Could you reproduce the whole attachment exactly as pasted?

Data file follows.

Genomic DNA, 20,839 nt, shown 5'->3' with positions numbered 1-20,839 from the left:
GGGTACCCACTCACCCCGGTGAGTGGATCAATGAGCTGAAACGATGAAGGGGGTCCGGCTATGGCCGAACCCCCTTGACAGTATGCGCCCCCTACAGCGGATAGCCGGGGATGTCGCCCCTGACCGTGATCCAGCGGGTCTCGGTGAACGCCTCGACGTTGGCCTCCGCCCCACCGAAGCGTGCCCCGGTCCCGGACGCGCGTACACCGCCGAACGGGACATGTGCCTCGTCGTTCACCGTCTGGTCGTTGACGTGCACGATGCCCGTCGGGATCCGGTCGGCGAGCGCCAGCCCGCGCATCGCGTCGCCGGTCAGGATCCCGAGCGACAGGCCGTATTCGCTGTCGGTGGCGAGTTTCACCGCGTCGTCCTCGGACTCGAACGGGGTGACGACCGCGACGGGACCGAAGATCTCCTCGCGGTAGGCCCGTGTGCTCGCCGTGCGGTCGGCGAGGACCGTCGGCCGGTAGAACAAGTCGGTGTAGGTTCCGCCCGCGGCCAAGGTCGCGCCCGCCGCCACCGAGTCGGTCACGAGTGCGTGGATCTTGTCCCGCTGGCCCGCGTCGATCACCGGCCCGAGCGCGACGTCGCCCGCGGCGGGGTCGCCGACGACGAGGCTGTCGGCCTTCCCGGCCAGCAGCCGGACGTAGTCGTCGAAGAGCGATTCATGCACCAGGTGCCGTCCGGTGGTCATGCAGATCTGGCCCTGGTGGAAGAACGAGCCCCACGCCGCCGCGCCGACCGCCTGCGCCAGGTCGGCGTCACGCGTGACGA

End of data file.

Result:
Genomic DNA, 20,839 nt, shown 5'->3' with positions numbered 1-20,839 from the left:
GGGTACCCACTCACCCCGGTGAGTGGATCAATGAGCTGAAACGATGAAGGGGGTCCGGCTATGGCCGAACCCCCTTGACAGTATGCGCCCCCTACAGCGGATAGCCGGGGATGTCGCCCCTGACCGTGATCCAGCGGGTCTCGGTGAACGCCTCGACGTTGGCCTCCGCCCCACCGAAGCGTGCCCCGGTCCCGGACGCGCGTACACCGCCGAACGGGACATGTGCCTCGTCGTTCACCGTCTGGTCGTTGACGTGCACGATGCCCGTCGGGATCCGGTCGGCGAGCGCCAGCCCGCGCATCGCGTCGCCGGTCAGGATCCCGAGCGACAGGCCGTATTCGCTGTCGGTGGCGAGTTTCACCGCGTCGTCCTCGGACTCGAACGGGGTGACGACCGCGACGGGACCGAAGATCTCCTCGCGGTAGGCCCGTGTGCTCGCCGTGCGGTCGGCGAGGACCGTCGGCCGGTAGAACAAGTCGGTGTAGGTTCCGCCCGCGGCCAAGGTCGCGCCCGCCGCCACCGAGTCGGTCACGAGTGCGTGGATCTTGTCCCGCTGGCCCGCGTCGATCACCGGCCCGAGCGCGACGTCGCCCGCGGCGGGGTCGCCGACGACGAGGCTGTCGGCCTTCCCGGCCAGCAGCCGGACGTAGTCGTCGAAGAGCGATTCATGCACCAGGTGCCGTCCGGTGGTCATGCAGATCTGGCCCTGGTGGAAGAACGAGCCCCACGCCGCCGCGCCGACCGCCTGCGCCAGGTCGGCGTCACGCGTGACGA